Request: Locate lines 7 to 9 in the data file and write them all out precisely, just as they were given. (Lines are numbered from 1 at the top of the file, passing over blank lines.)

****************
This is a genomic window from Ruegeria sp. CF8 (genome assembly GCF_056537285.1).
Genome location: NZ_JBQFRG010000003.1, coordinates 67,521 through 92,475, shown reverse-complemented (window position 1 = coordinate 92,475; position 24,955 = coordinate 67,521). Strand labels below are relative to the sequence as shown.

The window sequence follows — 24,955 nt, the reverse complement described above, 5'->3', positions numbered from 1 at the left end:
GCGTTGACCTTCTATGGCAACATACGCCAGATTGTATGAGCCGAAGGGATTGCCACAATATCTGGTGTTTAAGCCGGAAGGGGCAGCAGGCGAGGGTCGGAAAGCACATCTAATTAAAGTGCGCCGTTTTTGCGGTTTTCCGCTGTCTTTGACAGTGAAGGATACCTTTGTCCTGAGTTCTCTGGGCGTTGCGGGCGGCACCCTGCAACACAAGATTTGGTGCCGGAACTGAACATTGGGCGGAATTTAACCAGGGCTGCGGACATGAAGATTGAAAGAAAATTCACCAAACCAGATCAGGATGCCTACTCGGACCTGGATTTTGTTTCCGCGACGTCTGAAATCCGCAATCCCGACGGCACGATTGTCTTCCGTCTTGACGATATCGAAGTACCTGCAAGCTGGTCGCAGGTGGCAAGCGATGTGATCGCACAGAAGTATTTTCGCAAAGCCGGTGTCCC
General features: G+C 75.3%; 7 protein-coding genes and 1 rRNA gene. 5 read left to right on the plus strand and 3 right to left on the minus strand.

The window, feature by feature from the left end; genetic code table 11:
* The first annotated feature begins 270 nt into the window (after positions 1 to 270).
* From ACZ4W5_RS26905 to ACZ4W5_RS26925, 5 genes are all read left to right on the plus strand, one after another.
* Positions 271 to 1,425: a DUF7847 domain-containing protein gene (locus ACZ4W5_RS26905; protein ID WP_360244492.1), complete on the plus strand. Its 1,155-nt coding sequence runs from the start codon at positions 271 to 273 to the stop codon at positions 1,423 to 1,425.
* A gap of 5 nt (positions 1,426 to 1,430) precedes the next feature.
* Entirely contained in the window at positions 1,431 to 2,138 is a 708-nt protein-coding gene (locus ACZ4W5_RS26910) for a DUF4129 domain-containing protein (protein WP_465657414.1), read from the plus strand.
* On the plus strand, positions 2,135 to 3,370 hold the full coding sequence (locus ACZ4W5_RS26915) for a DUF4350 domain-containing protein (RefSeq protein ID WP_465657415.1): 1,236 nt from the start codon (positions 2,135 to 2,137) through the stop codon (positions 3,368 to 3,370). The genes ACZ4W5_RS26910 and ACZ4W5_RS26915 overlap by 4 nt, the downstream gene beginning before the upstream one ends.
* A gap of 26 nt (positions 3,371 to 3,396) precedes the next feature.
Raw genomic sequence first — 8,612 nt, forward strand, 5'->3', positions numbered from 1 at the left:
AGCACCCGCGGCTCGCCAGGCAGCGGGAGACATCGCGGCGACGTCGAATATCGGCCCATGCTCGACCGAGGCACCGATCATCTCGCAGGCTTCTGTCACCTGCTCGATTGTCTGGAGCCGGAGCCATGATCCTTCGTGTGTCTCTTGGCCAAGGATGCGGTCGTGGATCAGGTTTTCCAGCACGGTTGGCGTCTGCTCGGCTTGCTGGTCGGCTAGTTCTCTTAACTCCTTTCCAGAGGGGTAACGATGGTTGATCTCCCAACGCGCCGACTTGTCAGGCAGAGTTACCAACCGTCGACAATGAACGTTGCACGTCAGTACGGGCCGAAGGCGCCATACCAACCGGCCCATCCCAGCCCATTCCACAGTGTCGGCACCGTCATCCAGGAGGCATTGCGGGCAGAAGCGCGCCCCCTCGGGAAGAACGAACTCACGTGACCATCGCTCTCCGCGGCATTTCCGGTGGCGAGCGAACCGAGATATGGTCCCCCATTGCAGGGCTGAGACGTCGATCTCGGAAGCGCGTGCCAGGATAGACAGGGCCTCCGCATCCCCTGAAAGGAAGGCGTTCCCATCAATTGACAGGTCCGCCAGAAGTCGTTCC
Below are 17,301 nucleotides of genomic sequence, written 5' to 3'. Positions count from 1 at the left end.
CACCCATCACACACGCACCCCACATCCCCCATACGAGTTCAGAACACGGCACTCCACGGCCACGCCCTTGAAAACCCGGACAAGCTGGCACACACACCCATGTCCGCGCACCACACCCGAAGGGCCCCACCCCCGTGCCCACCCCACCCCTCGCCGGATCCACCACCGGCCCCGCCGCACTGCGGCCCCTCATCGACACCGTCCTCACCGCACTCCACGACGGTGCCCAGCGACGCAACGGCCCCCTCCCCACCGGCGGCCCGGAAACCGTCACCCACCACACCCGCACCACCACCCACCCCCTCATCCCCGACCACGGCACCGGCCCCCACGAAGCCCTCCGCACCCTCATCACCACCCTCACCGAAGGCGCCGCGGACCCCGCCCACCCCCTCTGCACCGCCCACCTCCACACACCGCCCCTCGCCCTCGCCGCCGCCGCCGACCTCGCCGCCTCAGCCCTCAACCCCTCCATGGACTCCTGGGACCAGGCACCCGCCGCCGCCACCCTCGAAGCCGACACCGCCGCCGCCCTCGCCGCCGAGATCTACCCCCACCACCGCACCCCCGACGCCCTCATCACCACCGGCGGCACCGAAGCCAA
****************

* The first annotated feature begins 270 nt into the window (after positions 1 to 270).
* From ACZ4W5_RS26905 to ACZ4W5_RS26925, 5 genes are all read left to right on the plus strand, one after another.
* Positions 271 to 1,425: a DUF7847 domain-containing protein gene (locus ACZ4W5_RS26905; protein ID WP_360244492.1), complete on the plus strand. Its 1,155-nt coding sequence runs from the start codon at positions 271 to 273 to the stop codon at positions 1,423 to 1,425.